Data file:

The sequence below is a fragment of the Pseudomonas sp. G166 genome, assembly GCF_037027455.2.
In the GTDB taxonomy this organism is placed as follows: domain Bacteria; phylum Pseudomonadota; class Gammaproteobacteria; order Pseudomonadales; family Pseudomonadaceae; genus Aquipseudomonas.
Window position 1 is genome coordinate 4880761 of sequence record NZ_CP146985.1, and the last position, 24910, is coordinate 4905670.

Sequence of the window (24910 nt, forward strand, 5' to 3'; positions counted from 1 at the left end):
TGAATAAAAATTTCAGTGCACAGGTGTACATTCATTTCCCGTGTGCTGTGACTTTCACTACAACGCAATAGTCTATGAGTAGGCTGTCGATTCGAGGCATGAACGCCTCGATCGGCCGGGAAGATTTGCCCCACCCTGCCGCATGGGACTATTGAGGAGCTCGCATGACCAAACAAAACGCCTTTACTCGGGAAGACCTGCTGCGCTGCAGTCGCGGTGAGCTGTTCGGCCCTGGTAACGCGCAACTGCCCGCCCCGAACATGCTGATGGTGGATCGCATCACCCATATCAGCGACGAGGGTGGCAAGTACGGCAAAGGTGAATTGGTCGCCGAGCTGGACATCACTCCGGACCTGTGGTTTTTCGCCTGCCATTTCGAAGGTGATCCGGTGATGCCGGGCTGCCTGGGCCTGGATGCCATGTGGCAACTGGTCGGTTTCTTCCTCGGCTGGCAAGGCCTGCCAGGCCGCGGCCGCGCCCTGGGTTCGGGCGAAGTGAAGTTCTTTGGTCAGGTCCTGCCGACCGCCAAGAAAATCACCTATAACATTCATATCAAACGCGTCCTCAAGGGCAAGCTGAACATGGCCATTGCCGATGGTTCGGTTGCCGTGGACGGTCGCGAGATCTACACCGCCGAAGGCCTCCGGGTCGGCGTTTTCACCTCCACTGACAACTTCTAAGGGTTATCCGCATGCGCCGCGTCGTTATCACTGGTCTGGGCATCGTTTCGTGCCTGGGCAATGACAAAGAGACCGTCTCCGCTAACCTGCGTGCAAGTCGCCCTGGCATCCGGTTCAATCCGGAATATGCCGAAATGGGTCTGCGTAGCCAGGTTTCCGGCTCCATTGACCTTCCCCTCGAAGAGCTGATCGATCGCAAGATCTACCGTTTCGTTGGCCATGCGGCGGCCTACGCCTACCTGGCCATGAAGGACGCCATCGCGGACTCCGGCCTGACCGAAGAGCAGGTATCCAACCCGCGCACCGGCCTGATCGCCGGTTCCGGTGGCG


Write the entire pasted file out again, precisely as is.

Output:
The sequence below is a fragment of the Pseudomonas sp. G166 genome, assembly GCF_037027455.2.
In the GTDB taxonomy this organism is placed as follows: domain Bacteria; phylum Pseudomonadota; class Gammaproteobacteria; order Pseudomonadales; family Pseudomonadaceae; genus Aquipseudomonas.
Window position 1 is genome coordinate 4880761 of sequence record NZ_CP146985.1, and the last position, 24910, is coordinate 4905670.

Sequence of the window (24910 nt, forward strand, 5' to 3'; positions counted from 1 at the left end):
TGAATAAAAATTTCAGTGCACAGGTGTACATTCATTTCCCGTGTGCTGTGACTTTCACTACAACGCAATAGTCTATGAGTAGGCTGTCGATTCGAGGCATGAACGCCTCGATCGGCCGGGAAGATTTGCCCCACCCTGCCGCATGGGACTATTGAGGAGCTCGCATGACCAAACAAAACGCCTTTACTCGGGAAGACCTGCTGCGCTGCAGTCGCGGTGAGCTGTTCGGCCCTGGTAACGCGCAACTGCCCGCCCCGAACATGCTGATGGTGGATCGCATCACCCATATCAGCGACGAGGGTGGCAAGTACGGCAAAGGTGAATTGGTCGCCGAGCTGGACATCACTCCGGACCTGTGGTTTTTCGCCTGCCATTTCGAAGGTGATCCGGTGATGCCGGGCTGCCTGGGCCTGGATGCCATGTGGCAACTGGTCGGTTTCTTCCTCGGCTGGCAAGGCCTGCCAGGCCGCGGCCGCGCCCTGGGTTCGGGCGAAGTGAAGTTCTTTGGTCAGGTCCTGCCGACCGCCAAGAAAATCACCTATAACATTCATATCAAACGCGTCCTCAAGGGCAAGCTGAACATGGCCATTGCCGATGGTTCGGTTGCCGTGGACGGTCGCGAGATCTACACCGCCGAAGGCCTCCGGGTCGGCGTTTTCACCTCCACTGACAACTTCTAAGGGTTATCCGCATGCGCCGCGTCGTTATCACTGGTCTGGGCATCGTTTCGTGCCTGGGCAATGACAAAGAGACCGTCTCCGCTAACCTGCGTGCAAGTCGCCCTGGCATCCGGTTCAATCCGGAATATGCCGAAATGGGTCTGCGTAGCCAGGTTTCCGGCTCCATTGACCTTCCCCTCGAAGAGCTGATCGATCGCAAGATCTACCGTTTCGTTGGCCATGCGGCGGCCTACGCCTACCTGGCCATGAAGGACGCCATCGCGGACTCCGGCCTGACCGAAGAGCAGGTATCCAACCCGCGCACCGGCCTGATCGCCGGTTCCGGTGGCG